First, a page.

Showing that the pointwise limit of continuous functions equals its supremum somewhere on compact domain

I'd appreciate hints on proving the following theorem:

If $$f(x) = \lim_{n\to\infty} f_n(x)$$ for each $$x \in [0,1]$$ and $$M = \sup_{x\in[0,1]} f(x)$$, then there is $$t \in [0,1]$$ such that $$f(t) = M$$. We are also given (from a previous part to this problem) that $$f_n : [0,1] \to [0,\infty)$$ is continuous for each $$n$$, and $$f_n$$ is a decreasing sequence of functions.

Thus far, I've tried following another fellow student's work, which follows in abbreviated format:

Set $$M_n = \sup_{x\in[0,1]} f_n(x_n)$$. Note $$M_n$$ is decreasing and bounded below by $$M$$. Thus, $$M_n$$ converges to some $$N$$, where $$N \geq M$$. Choose $$t$$ such that there is a subsequence of $$x_n$$, $$t_k$$, where $$t_k \to t$$. (Such a subsequence exists since $$\{x_n\} \subseteq [0,1]$$, which is compact.) We want to manipulate the following string of inequalities:

$$M \leq N = \lim_{k\to\infty} M_k = \lim_{k\to\infty} \sup_{x\in[0,1]} f_k(t_k) = \sup_{x\in[0,1]} f_k(t)$$ where the last step theoretically uses the continuity of the $$f_k$$s, but we can't take the limit of each $$k$$ individually.... Ideas? I have also tried using contradiction, but that hasn't gotten me anywhere so far.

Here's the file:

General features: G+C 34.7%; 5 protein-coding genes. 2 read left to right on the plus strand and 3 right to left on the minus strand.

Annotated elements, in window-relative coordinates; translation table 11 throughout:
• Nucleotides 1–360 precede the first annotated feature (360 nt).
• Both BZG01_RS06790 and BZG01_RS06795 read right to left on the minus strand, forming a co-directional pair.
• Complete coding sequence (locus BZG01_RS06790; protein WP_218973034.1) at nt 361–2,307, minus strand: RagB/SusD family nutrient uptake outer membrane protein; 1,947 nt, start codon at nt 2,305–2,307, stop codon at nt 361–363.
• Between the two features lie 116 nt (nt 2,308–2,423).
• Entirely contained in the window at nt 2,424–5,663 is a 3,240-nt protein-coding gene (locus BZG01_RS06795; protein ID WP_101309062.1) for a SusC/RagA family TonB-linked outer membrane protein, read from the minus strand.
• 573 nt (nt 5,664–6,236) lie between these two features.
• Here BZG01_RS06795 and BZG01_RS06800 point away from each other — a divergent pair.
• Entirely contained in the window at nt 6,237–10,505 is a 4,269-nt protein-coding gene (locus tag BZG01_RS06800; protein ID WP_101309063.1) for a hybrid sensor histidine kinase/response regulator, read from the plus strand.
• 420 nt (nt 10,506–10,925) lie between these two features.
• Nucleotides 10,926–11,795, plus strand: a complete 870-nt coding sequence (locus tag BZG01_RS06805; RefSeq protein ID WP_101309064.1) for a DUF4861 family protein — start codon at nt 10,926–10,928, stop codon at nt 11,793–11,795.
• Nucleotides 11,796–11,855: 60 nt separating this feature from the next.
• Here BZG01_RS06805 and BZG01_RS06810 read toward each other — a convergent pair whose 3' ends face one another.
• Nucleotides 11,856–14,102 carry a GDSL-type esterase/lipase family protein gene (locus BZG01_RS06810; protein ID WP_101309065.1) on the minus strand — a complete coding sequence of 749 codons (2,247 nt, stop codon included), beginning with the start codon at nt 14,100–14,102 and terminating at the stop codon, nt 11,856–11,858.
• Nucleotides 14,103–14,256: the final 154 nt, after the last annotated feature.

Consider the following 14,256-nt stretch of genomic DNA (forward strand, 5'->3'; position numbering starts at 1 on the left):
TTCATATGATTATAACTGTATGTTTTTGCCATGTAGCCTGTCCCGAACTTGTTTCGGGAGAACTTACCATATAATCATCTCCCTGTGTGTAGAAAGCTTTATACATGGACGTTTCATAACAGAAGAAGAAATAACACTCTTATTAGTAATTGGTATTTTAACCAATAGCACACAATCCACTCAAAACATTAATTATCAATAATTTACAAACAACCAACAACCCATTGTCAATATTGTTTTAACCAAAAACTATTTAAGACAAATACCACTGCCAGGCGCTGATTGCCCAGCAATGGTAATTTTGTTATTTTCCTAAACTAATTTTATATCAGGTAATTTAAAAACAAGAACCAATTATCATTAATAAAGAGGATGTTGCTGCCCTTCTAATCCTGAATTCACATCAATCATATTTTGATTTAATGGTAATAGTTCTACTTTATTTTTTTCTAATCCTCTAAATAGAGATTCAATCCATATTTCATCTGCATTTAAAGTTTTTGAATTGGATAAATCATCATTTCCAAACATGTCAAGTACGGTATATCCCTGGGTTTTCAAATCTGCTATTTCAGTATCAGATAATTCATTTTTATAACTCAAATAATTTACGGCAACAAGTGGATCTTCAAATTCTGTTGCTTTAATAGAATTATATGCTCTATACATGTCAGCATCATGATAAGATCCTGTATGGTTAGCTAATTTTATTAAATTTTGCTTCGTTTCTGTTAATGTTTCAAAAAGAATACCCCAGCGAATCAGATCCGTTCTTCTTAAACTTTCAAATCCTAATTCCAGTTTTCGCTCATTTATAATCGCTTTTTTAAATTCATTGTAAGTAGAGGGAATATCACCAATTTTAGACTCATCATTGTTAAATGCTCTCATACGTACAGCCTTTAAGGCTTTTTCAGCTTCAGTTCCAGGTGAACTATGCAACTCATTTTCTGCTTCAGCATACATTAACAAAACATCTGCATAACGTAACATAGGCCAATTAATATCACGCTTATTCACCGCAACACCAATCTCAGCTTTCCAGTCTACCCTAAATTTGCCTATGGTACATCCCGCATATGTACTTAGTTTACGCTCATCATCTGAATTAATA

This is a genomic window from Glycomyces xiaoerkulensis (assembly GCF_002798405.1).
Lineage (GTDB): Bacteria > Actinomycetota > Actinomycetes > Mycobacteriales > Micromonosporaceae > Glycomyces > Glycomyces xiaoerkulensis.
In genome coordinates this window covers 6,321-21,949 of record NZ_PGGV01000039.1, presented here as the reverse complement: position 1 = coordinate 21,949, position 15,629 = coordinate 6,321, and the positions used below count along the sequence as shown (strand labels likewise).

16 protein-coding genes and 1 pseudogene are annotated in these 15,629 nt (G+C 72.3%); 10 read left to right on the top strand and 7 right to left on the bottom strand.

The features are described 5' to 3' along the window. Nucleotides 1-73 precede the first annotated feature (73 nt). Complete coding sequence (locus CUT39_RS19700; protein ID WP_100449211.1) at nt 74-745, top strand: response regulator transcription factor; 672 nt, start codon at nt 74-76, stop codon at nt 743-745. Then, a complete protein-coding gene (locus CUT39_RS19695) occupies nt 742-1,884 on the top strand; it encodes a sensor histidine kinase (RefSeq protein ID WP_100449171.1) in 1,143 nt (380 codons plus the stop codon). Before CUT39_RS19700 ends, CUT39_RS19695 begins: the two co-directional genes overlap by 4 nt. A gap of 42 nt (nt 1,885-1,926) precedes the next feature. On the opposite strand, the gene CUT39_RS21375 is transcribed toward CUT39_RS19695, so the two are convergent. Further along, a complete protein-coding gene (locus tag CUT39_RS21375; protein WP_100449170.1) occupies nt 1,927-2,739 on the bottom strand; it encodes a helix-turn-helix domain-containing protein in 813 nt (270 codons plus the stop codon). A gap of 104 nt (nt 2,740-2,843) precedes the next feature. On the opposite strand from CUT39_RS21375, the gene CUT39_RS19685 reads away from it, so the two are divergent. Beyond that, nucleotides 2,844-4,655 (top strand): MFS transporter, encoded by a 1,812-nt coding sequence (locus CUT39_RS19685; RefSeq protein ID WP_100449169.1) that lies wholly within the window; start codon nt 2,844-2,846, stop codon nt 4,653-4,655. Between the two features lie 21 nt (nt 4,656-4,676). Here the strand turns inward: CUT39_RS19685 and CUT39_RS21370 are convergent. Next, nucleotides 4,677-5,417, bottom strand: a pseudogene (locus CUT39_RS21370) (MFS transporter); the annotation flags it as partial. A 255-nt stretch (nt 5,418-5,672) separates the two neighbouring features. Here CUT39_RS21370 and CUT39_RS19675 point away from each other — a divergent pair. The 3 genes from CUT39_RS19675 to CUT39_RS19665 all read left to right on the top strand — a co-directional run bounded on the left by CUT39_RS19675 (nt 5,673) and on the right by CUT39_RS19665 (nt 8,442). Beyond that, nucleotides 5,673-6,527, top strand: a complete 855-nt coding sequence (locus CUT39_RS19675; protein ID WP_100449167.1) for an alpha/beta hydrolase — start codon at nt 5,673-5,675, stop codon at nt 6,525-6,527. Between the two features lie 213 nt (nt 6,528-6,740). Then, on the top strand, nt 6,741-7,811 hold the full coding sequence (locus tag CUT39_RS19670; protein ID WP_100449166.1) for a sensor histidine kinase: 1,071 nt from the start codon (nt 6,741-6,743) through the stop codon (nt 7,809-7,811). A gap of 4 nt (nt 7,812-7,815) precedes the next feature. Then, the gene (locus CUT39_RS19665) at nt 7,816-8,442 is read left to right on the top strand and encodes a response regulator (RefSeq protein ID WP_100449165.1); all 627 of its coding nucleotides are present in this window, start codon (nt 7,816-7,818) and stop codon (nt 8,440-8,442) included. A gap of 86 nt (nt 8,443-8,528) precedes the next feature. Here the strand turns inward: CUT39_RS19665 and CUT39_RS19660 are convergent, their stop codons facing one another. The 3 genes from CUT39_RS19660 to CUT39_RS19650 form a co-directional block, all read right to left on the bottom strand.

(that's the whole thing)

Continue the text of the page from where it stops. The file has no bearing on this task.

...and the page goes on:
$$f(x)=\inf_n{f_n(x)}$$ and $$f_n$$ continuous, means $$f$$ upper continuous as {$$f(x)<\alpha$$} is the union of the open sets {$$f_n(x)<\alpha$$}, hence open; but then using the above definition of upper continuity, it is easy to see that for any $$x_0$$ in the domain of $$f$$, $$\limsup f(x) \leq f(x_0)$$ as $$x$$ goes to $$x_0$$, so in particular if $$x_0 \in [0,1]$$ is a limit point of $$x_n$$ for which $$f(x_n)$$ converges to $$M$$, $$f(x_0) \geq M$$, hence $$f(x_0)=M$$ by the definition of $$M$$.
• I don't think I understand why we can say "if $x_0 \in [0,1]$ is a limit point of $x_n$ for which $f(x_n)$ converges to $M$, $f(x_0) \geq M$". Can you elaborate a bit? Maybe I'm tired, but how do we know there is a sequence $x_n$ converging to $x_0$ such that $f(x_n) \to M$? I understand that there is a sequence of $x$s such that $f(x_n) \to M$. But does that mean that $x_n$ has to converge to $x_0$? – walter595738 Mar 29 at 4:01
• $[0,1]$ is compact so any sequence in it like $x_n$ must have a subsequence converging to some $x_0$ in $[0,1]$ so by passing to such and renaming if you wish, we can assume $x_n$ converges; note that it is quite possible for $x_n$ to be a constant sequence as the characteristic function of a closed set like a point can be obtained as above and in that case obviously $f$ is 0 except at a point where it is 1 – Conrad Mar 29 at 11:34
• $x^n$ on $[0,1]$ satisfies the requirements and converges to the characteristic function of {$1$} and with more care you can get example where the minimum is not attained as any upper semicontinuos function is an infimum as here, $x+(1-x)^n$ for example – Conrad Mar 29 at 11:43